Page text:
Puerto Rico’s Slide

Puerto Rico has the population of Oklahoma and an economy smaller than Kansas. It also has more debt — $70 billion — than any U.S. state government except California and New York. This fact and the reasons behind it help explain why the territory has tumbled over a fiscal cliff, and why the resulting dismay extends to investors far beyond the Caribbean island. It’s a tale of financial mismanagement, Wall Street complicity and good intentions gone awry.

The Situation

After stating in 2015 that it was unable to pay its borrowings, Puerto Rico’s government began talks with creditors and turned to Washington for help. Two agencies defaulted before the commonwealth proposed a voluntary plan in February to slash the debt load almost in half by repaying 39 to 72 cents on the dollarPuerto Rico then upended months of negotiations by passing a debt-moratorium law that allows Governor Alejandro Garcia Padilla to suspend through January 2017 payments to investors on a wide swath of bonds. The island faces a $2 billion bill for principal and interest payments on July 1. Under federal law, states can authorize bankruptcy filings by their municipalities, including public utilities, but Puerto Rico can’t. The U.S. Congress is struggling with a bill that could allow Puerto Rico to restructure its debt and implement a federal oversight board that would weigh in on the commonwealth’s budgets. In March, the U.S. Supreme Court heard arguments on whether Puerto Rico can reinstate a local law that would give its utilities additional leverage in talks with lenders; a decision is expected by June. The island’s plight affects most people with a mutual fund invested in the municipal bond market. Unlike the bonds of most states and municipalities, Puerto Rico’s are exempt from local, state and federal taxes everywhere in the U.S. As a result, they are held by about half of open-end muni funds. The competitive advantage made it easy for Puerto Rico to double its debt in 10 years by selling bonds to plug annual budget deficits and pay for operating expenses — the same combination that brought New York City to the brink of bankruptcy in the 1970s.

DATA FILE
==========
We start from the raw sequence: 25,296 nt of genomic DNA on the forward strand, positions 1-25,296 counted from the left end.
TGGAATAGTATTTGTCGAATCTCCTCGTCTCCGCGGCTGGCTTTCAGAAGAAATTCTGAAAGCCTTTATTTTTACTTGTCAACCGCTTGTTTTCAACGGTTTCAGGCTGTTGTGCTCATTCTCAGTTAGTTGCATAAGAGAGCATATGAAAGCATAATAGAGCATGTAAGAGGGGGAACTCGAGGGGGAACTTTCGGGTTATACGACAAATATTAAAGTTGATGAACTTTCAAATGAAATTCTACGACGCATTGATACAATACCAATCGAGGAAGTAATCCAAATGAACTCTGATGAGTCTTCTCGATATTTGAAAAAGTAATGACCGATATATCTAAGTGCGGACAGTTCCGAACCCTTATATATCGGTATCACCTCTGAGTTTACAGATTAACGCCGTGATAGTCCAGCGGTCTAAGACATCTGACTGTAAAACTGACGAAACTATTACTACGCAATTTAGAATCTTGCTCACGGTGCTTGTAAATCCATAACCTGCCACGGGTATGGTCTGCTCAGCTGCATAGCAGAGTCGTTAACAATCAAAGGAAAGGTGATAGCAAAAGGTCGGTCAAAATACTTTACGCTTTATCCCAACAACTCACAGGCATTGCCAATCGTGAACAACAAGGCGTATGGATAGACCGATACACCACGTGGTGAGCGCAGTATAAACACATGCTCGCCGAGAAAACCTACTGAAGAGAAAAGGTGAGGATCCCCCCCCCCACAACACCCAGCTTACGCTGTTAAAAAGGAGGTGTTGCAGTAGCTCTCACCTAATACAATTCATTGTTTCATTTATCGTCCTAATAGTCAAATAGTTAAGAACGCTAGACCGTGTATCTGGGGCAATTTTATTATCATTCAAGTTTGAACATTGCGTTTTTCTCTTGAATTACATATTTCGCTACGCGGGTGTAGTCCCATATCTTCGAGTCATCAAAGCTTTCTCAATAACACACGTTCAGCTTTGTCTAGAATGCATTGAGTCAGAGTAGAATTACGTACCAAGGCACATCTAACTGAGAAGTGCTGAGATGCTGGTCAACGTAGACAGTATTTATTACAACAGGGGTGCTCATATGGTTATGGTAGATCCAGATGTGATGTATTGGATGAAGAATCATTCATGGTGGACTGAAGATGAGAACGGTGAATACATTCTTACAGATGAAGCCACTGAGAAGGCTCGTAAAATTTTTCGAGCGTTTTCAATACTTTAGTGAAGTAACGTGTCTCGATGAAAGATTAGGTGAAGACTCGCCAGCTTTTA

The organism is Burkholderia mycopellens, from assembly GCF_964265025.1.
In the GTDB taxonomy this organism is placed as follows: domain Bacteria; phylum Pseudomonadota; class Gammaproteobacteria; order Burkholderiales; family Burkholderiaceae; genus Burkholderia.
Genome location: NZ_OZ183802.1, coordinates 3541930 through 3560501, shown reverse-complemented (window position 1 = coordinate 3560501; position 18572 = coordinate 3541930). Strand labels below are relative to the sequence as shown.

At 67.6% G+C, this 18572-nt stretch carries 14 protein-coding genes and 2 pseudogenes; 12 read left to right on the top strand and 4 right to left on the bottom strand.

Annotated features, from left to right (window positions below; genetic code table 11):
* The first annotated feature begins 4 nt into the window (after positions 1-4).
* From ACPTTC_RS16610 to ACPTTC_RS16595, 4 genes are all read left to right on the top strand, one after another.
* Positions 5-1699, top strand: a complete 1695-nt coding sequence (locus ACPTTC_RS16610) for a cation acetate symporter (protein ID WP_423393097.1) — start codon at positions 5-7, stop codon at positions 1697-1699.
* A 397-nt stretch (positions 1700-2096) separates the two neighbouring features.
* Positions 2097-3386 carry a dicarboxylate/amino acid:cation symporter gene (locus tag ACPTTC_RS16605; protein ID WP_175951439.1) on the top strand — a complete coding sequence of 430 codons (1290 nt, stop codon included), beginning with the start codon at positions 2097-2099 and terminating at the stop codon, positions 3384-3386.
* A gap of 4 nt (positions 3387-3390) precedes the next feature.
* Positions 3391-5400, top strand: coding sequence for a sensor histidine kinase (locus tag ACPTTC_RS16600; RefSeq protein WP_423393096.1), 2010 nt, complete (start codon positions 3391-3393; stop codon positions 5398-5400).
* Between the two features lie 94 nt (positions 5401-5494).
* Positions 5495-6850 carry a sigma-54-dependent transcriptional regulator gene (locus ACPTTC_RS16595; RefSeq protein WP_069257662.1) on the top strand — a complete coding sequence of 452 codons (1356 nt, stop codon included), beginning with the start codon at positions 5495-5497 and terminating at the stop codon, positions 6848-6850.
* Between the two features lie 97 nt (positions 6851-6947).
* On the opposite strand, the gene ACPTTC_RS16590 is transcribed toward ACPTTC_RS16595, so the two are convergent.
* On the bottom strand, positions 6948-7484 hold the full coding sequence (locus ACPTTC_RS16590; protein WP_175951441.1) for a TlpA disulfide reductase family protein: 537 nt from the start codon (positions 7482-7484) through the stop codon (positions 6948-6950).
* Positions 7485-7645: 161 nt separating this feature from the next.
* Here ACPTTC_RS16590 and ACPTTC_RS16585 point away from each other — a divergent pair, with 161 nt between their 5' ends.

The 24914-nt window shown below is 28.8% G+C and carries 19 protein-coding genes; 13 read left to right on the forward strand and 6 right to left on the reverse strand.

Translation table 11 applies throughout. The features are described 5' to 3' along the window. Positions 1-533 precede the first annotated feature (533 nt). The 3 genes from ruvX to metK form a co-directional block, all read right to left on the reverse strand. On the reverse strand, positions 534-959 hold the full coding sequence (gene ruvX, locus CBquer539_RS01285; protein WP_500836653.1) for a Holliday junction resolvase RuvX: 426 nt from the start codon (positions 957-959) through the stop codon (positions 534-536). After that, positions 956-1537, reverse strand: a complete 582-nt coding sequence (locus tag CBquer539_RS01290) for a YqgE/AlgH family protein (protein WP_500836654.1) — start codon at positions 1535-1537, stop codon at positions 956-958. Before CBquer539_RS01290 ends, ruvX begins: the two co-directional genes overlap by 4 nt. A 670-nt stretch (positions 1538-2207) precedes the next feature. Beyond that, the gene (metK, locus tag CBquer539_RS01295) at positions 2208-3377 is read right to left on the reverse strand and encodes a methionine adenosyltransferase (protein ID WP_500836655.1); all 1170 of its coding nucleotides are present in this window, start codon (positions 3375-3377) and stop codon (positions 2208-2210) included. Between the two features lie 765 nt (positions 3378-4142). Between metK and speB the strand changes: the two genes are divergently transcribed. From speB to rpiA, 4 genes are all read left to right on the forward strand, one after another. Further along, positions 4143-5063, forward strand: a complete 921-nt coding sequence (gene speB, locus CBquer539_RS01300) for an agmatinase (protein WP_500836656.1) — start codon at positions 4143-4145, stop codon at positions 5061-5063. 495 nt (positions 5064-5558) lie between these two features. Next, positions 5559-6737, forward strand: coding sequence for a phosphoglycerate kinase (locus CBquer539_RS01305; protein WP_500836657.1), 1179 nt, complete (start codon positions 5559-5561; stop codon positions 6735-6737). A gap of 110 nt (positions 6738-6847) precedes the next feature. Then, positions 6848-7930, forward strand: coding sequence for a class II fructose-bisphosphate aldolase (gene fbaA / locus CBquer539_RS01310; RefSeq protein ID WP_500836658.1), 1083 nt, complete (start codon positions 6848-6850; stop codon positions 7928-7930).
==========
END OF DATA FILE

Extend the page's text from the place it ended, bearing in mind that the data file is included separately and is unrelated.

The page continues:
The Debt Burden - Puerto Rico's gross public debt

Source: Government Development Bank for Puerto Rico

The Background

Wall Street smoothed the island’s path to fiscal debacle, reaping more than $900 million in fees to manage Puerto Rico’s $126.6 billion of bond sales since 2000. After the U.S. territory adopted a sales tax in 2006, investment banks worked with officials in San Juan to create new bonds backed by a portion of the proceeds. These helped the government, which employs more than a quarter of the workforce, put off cuts. Puerto Rico, ceded to the U.S. in 1898 after a war with Spain, has a special tax status that dates to 1917 and the passage by the U.S. Congress of the Jones-Shafroth Act. It has relied on tax breaks to drive economic development, attracting pharmaceutical, textile and electronics companies. The U.S. phased out the incentives from the mid-1990s to 2006, contributing to the loss of 80,000 jobs. Since 2006, the island’s economy has contracted every year except one and its poverty rate is now almost double that of Mississippi, the poorest state. The population, now about 3.5 million, is shrinking and forecast to reach a 100-year low by 2050.

Major Debtors in Puerto Rico -- a list

Source: Bloomberg

The Argument

Republican lawmakers say a control board could make the politically unpalatable decisions Puerto Rico needs to repair its public finances. The island-wide government pays for schools and education — items normally handled by local communities in the states — and agencies that provide water and electricity are intertwined with the territory’s funding. It’s already closed scores of schools and proposed tightening an inefficient tax collection system, though critics say it hasn’t done enough. The Obama administration and Puerto Rico’s Governor Alejandro Garcia Padilla say federal oversight must be paired with a plan to give the island access to an orderly bankruptcy process that would help cut its liabilities and avoid protracted litigation. Bond investors and insurers oppose the move because it could force them to take losses; the conservative Heritage Foundation characterizes it as a bailout. There’s concern that allowing Puerto Rico to use a court-ordered reorganization without a control board would fail to address the island’s budget imbalances and overdue financial reports.

The Reference Shelf

  • The Federal Reserve Bank of New York made recommendations for improving Puerto Rico’s competitiveness in 2014.
  • Puerto Rico put forward its economic development and budget plans in presentations aimed at potential bond investors.
  • The Center for a New Economy, a San Juan think tank, collects ideas for economic reforms.
  • National Public Finance Guarantee Corp., a bond insurer, reports on risk factors and trends affecting Puerto Rico.
  • Bloomberg View contributor Stephen Mihm traces the history of how Congress decided to strip Puerto Rico’s recourse to municipal bankruptcy law.

First published Feb. 11, 2014

To contact the writers of this QuickTake:
Michelle Kaske in New York at mkaske@bloomberg.net
Martin Z Braun in New York at mbraun6@bloomberg.net

To contact the editors responsible for this QuickTake:
Anne Cronin at acronin14@bloomberg.net
Leah Harrison at lharrison@bloomberg.net